There is a relationship between the $E$- and $B$-field strengths in an electromagnetic wave. This can be understood by again considering the antenna just described. The stronger the $E$-field created by a separation of charge, the greater the current and, hence, the greater the $B$-field created.

Since current is directly proportional to voltage (Ohm’s law) and voltage is directly proportional to $E$-field strength, the two should be directly proportional. It can be shown that the magnitudes of the fields do have a constant ratio, equal to the speed of light. That is,

is the ratio of $E$-field strength to $B$-field strength in any electromagnetic wave. This is true at all times and at all locations in space. A simple and elegant result.

What is the maximum strength of the $B$-field in an electromagnetic wave that has a maximum $E$-field strength of $\text{1000 V/m}$?

**Strategy**

To find the $B$-field strength, we rearrange the above equation to solve for $B$, yielding

**Solution**

We are given $E$, and $c$ is the speed of light. Entering these into the expression for $B$ yields

Where T stands for Tesla, a measure of magnetic field strength.

**Discussion**

The $B$-field strength is less than a tenth of the Earth’s admittedly weak magnetic field. This means that a relatively strong electric field of 1000 V/m is accompanied by a relatively weak magnetic field. Note that as this wave spreads out, say with distance from an antenna, its field strengths become progressively weaker.

The result of this example is consistent with the statement made in the module Maxwell’s Equations: Electromagnetic Waves Predicted and Observed that changing electric fields create relatively weak magnetic fields. They can be detected in electromagnetic waves, however, by taking advantage of the phenomenon of resonance, as Hertz did. A system with the same natural frequency as the electromagnetic wave can be made to oscillate. All radio and TV receivers use this principle to pick up and then amplify weak electromagnetic waves, while rejecting all others not at their resonant frequency.

# Section Summary

- Electromagnetic waves are created by oscillating charges (which radiate whenever accelerated) and have the same frequency as the oscillation.
- Since the electric and magnetic fields in most electromagnetic waves are perpendicular to the direction in which the wave moves, it is ordinarily a transverse wave.
- The strengths of the electric and magnetic parts of the wave are related by
$\frac{E}{B}=\text{c},$
which implies that the magnetic field $B$ is very weak relative to the electric field $E$.

# Conceptual Questions

The direction of the electric field shown in each part of [link] is that produced by the charge distribution in the wire. Justify the direction shown in each part, using the Coulomb force law and the definition of $\mathbf{E}=\mathbf{F}/q$, where $q$ is a positive test charge.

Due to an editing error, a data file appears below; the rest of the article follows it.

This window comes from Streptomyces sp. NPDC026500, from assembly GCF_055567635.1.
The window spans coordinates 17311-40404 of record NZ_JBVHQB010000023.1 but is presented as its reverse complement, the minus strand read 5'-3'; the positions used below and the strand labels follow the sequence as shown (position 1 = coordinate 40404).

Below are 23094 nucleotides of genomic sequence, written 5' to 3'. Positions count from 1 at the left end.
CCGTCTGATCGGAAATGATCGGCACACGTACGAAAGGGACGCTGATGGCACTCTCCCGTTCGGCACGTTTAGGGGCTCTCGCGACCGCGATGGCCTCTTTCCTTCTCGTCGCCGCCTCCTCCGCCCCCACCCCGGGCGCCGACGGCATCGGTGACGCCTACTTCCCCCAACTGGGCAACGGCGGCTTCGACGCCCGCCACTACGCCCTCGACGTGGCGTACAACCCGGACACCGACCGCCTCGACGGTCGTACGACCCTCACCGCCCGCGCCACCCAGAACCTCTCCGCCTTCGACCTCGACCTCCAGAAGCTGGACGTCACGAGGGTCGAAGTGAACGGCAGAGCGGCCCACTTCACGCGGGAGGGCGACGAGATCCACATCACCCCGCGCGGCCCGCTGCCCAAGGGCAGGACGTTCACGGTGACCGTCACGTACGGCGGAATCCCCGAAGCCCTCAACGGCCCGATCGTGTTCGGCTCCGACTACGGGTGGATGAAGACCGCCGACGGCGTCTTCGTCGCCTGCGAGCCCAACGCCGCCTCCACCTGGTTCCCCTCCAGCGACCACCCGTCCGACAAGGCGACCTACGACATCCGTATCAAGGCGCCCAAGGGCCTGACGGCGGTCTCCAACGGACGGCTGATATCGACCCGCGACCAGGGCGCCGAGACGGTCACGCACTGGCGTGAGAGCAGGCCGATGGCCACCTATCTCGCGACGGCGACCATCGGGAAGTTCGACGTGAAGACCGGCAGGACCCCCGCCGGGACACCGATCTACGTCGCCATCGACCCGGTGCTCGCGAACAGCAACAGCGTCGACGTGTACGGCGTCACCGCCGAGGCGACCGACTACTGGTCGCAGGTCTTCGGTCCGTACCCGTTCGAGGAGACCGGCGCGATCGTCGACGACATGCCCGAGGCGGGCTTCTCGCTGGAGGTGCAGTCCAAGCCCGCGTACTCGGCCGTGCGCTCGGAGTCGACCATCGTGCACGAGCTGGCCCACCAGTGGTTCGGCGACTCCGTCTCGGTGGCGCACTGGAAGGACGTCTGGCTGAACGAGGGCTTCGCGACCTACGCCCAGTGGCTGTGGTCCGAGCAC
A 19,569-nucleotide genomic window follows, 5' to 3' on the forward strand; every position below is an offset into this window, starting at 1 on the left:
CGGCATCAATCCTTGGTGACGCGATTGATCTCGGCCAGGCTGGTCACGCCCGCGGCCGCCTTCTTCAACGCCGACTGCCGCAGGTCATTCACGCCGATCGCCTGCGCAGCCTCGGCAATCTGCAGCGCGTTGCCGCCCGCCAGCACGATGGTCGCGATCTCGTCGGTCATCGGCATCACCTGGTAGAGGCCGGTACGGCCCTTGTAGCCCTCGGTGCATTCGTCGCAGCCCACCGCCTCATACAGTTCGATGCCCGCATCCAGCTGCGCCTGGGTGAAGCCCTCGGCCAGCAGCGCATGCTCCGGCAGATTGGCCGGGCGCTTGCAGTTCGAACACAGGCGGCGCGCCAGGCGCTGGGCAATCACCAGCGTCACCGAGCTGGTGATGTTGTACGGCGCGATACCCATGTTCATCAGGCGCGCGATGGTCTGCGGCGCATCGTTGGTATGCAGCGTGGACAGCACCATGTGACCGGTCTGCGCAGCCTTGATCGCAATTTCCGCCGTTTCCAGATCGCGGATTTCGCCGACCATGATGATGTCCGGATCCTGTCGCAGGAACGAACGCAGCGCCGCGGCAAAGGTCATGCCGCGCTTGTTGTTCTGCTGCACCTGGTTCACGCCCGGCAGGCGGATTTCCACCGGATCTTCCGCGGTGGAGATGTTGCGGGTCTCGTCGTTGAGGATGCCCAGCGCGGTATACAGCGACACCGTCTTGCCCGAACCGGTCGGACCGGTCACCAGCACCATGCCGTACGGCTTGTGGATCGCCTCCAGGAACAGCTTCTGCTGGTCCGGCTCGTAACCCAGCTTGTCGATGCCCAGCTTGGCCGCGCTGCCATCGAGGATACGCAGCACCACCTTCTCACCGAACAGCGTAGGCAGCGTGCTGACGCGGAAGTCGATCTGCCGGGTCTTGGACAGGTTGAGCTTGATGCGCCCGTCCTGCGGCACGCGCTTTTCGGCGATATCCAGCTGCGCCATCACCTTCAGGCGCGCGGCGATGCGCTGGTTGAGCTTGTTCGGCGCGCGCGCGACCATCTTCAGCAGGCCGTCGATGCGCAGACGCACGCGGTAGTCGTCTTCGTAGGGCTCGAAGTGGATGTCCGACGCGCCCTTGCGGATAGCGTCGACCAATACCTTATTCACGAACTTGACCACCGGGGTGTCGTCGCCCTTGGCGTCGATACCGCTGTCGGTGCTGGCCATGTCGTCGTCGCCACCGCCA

Is the direction of the magnetic field shown in [link] (a) consistent with the right-hand rule for current (RHR-2) in the direction shown in the figure?

Why is the direction of the current shown in each part of [link] opposite to the electric field produced by the wire’s charge separation?

In which situation shown in [link] will the electromagnetic wave be more successful in inducing a current in the wire? Explain.

In which situation shown in [link] will the electromagnetic wave be more successful in inducing a current in the loop? Explain.

Should the straight wire antenna of a radio be vertical or horizontal to best receive radio waves broadcast by a vertical transmitter antenna? How should a loop antenna be aligned to best receive the signals? (Note that the direction of the loop that produces the best reception can be used to determine the location of the source. It is used for that purpose in tracking tagged animals in nature studies, for example.)

Under what conditions might wires in a DC circuit emit electromagnetic waves?

Give an example of interference of electromagnetic waves.

[link] shows the interference pattern of two radio antennas broadcasting the same signal. Explain how this is analogous to the interference pattern for sound produced by two speakers. Could this be used to make a directional antenna system that broadcasts preferentially in certain directions? Explain.

Can an antenna be any length? Explain your answer.

# Problems & Exercises

What is the maximum electric field strength in an electromagnetic wave that has a maximum magnetic field strength of $5\text{.}\text{00}\times {\text{10}}^{-4}\phantom{\rule{0.25em}{0ex}}\text{T}$ (about 10 times the Earth’s)?

150 kV/m

The maximum magnetic field strength of an electromagnetic field is $5\times {\text{10}}^{-6}\phantom{\rule{0.25em}{0ex}}\text{T}$. Calculate the maximum electric field strength if the wave is traveling in a medium in which the speed of the wave is $\text{0.75}c$.

Verify the units obtained for magnetic field strength $B$ in [link] (using the equation $B=\frac{E}{c}$) are in fact teslas (T).

### Tập tin đính kèm

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- College Physics